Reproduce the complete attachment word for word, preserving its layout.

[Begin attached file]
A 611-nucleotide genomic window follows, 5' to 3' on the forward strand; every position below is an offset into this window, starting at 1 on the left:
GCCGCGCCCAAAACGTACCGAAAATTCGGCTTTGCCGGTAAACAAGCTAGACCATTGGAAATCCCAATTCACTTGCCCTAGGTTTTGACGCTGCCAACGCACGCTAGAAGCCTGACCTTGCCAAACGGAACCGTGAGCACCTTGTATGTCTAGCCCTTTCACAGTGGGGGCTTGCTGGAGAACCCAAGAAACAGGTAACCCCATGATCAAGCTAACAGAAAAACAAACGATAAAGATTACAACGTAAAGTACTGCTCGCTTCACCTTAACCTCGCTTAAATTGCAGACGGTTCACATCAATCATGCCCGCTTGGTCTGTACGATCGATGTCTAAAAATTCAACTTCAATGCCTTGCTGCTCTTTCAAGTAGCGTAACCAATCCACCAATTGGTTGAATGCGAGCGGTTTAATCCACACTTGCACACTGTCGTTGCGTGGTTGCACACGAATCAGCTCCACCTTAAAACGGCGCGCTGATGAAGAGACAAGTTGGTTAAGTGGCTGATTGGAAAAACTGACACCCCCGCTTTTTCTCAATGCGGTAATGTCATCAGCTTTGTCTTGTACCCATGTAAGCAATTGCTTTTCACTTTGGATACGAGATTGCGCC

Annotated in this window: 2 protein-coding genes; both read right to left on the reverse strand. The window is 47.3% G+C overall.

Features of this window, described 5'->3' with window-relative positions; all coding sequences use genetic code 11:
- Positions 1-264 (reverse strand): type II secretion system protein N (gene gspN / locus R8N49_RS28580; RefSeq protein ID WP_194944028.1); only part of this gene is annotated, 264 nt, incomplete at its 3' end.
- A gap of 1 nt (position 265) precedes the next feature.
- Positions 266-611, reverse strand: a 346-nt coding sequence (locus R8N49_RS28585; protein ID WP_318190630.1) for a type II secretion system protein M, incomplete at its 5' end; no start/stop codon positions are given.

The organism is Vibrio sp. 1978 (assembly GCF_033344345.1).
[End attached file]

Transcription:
A 611-nucleotide genomic window follows, 5' to 3' on the forward strand; every position below is an offset into this window, starting at 1 on the left:
GCCGCGCCCAAAACGTACCGAAAATTCGGCTTTGCCGGTAAACAAGCTAGACCATTGGAAATCCCAATTCACTTGCCCTAGGTTTTGACGCTGCCAACGCACGCTAGAAGCCTGACCTTGCCAAACGGAACCGTGAGCACCTTGTATGTCTAGCCCTTTCACAGTGGGGGCTTGCTGGAGAACCCAAGAAACAGGTAACCCCATGATCAAGCTAACAGAAAAACAAACGATAAAGATTACAACGTAAAGTACTGCTCGCTTCACCTTAACCTCGCTTAAATTGCAGACGGTTCACATCAATCATGCCCGCTTGGTCTGTACGATCGATGTCTAAAAATTCAACTTCAATGCCTTGCTGCTCTTTCAAGTAGCGTAACCAATCCACCAATTGGTTGAATGCGAGCGGTTTAATCCACACTTGCACACTGTCGTTGCGTGGTTGCACACGAATCAGCTCCACCTTAAAACGGCGCGCTGATGAAGAGACAAGTTGGTTAAGTGGCTGATTGGAAAAACTGACACCCCCGCTTTTTCTCAATGCGGTAATGTCATCAGCTTTGTCTTGTACCCATGTAAGCAATTGCTTTTCACTTTGGATACGAGATTGCGCC

Annotated in this window: 2 protein-coding genes; both read right to left on the reverse strand. The window is 47.3% G+C overall.

Features of this window, described 5'->3' with window-relative positions; all coding sequences use genetic code 11:
- Positions 1-264 (reverse strand): type II secretion system protein N (gene gspN / locus R8N49_RS28580; RefSeq protein ID WP_194944028.1); only part of this gene is annotated, 264 nt, incomplete at its 3' end.
- A gap of 1 nt (position 265) precedes the next feature.
- Positions 266-611, reverse strand: a 346-nt coding sequence (locus R8N49_RS28585; protein ID WP_318190630.1) for a type II secretion system protein M, incomplete at its 5' end; no start/stop codon positions are given.

The organism is Vibrio sp. 1978 (assembly GCF_033344345.1).